The “Vim keybindings!” Award
Presented by mauve to:
|The game about escaping from vi.|
|(Rogue: Through The Veil)|
Rogue: Through The Veil is yet another roguelike. In this twist on the classic game, you are constrained to a dungeon of your normal, everyday monsters and items. However, just beyond the veil there exists a magical world where incredible creatures roam and mystical items await discovery. During your search for the Amulet of Yendor, you will discover how to go beyond the veil, transitioning between the realms of reality and the magical. You will be able to bring magical items back to the real world to aid you in your quest, but beware, the magical world is a dangerous place.
This game is one I've been thinking of since I discovered Rogue a few weeks ago, I'm so glad PyWeek just happened to be around the corner and with a perfect theme! Now I'm going to work flat out all week to try and get a minimal version of this running. Despite the description, there are still many unanswered questions as to how this game will work. It'll need some experimenting to get just right.
In-keeping with Rogue, it will use ASCII graphics, but I will also use colour. It will also have no sound. I'm going to be using tcod, which is a Python interface to libtcod library. The docs are here: https://python-tdl.readthedocs.io/en/latest/
I spend my days as a PhD candidate researching in the field of ontology/knowledge graphs with applications in systems, so also conducting research into systems thinking and mereology. This means I'm looking forwards to Python 3.7's data-classes with keen-interest. I'm not going to use Python 3.7 for this because it has not been released yet, I am however going to try a programming style I've being mulling over as a result of my research into systems and ontology.
For this project I will use a class to represent a data-type, such as a "Potion of Healing" or "Snake". These classes will have no methods of their own, the only functionality I will give them will be in generating their properties, and perhaps nice __str__ methods. A class will be mutable and in Python I can access their instances in functions without passing them in explicitly, which is what I want. I will also use an ontological perspective on inheritance, so if I assert in a type hint that the arg: MovingObject, then it could also be any child class of MovingObject, such as Player. Child classes are not allowed to overwrite anything in their parent classes, they can only have additional properties and default values for existing properties.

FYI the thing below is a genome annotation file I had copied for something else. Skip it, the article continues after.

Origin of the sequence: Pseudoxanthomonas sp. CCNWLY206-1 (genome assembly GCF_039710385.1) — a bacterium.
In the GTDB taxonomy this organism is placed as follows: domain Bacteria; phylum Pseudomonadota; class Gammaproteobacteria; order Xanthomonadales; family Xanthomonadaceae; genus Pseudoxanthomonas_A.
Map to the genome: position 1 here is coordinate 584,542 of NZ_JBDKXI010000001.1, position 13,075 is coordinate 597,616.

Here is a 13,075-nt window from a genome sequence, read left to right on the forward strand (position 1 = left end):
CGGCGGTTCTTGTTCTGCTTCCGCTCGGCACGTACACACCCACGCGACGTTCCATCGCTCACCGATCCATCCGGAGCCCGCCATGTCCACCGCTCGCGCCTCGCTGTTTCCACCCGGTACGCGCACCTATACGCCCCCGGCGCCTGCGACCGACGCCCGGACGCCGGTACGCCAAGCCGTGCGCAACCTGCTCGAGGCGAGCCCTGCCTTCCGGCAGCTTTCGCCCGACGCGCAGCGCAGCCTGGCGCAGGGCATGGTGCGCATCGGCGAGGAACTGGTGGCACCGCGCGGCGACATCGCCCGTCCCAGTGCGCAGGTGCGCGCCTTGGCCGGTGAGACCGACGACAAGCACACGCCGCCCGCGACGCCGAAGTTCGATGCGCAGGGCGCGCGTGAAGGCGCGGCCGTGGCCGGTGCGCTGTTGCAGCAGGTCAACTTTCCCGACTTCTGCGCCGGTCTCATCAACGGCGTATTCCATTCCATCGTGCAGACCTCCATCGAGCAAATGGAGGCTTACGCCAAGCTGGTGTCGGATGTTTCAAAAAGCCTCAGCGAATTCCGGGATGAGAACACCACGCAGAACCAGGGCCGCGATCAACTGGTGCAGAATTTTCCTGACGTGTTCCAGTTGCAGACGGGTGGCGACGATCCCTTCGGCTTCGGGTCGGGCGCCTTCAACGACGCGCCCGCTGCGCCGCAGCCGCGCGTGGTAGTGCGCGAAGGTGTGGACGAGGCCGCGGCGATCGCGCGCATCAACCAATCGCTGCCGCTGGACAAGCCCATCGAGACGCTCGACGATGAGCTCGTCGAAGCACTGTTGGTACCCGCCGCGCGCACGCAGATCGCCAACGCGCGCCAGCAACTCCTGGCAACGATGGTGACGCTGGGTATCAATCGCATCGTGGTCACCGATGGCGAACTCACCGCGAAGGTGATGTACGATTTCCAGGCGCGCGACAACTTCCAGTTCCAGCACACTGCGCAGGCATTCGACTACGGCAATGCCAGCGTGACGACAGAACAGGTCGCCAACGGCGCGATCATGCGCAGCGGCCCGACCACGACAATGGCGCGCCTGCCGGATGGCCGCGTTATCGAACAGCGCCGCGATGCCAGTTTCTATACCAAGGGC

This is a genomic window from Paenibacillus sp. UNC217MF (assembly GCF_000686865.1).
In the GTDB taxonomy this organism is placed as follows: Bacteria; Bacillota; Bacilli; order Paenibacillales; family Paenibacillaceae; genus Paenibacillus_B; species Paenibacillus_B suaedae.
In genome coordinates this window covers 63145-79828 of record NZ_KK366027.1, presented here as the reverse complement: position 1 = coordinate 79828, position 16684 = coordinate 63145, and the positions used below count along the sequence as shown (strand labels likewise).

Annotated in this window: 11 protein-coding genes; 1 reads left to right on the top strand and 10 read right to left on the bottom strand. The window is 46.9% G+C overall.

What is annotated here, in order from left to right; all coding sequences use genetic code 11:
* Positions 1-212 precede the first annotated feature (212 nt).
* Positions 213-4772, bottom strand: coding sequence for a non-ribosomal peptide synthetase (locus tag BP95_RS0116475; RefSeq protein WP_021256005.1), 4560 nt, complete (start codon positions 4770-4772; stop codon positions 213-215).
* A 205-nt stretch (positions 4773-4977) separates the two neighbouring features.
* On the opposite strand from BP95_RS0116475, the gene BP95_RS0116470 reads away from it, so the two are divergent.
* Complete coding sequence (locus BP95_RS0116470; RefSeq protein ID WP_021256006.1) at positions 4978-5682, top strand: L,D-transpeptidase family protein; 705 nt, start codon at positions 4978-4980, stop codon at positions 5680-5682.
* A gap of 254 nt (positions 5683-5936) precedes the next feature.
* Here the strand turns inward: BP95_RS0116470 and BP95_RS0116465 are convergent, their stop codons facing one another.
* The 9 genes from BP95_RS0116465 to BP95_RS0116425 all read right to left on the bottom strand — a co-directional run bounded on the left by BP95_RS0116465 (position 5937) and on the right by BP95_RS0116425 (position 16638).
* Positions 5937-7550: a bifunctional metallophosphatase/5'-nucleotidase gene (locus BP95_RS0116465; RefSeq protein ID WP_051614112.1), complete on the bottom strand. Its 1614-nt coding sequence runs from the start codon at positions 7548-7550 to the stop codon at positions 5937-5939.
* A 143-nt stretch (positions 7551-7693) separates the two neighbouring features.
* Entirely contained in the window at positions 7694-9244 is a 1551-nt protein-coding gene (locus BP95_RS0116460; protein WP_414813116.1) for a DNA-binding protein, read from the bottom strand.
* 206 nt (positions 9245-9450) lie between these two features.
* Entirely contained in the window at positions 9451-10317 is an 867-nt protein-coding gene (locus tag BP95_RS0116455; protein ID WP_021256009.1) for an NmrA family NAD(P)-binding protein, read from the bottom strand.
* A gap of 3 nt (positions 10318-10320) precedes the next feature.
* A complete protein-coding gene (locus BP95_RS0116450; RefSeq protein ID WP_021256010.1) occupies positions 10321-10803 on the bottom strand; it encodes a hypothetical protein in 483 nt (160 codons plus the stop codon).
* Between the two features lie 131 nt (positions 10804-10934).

Functions are considered to be mappings of global states, they don't belong to the thing that effects them, therefore no methods are used. Therefore, all functions will be public and able to act on any class that they are capable of acting upon. So the function "move" will be able to act on anything that has an x and y position, whether I intended it to or not. This is closer to reality, I currently have a burnt out old XBox providing the function "door-stop", I'm pretty sure if Microsoft coded the world it would not have had that function. I expect it will also offer greater flexibility and code re-use. This project will be an interesting proving ground for these ideas and a demonstration of how data-classes may be used from Python 3.7 onwards, I will be updating this project to use them at some point.
Finally, I'll be keeping a daily blog on progress at www.paulbrownmagic.com/blog
Enjoy your PyWeek, happy coding!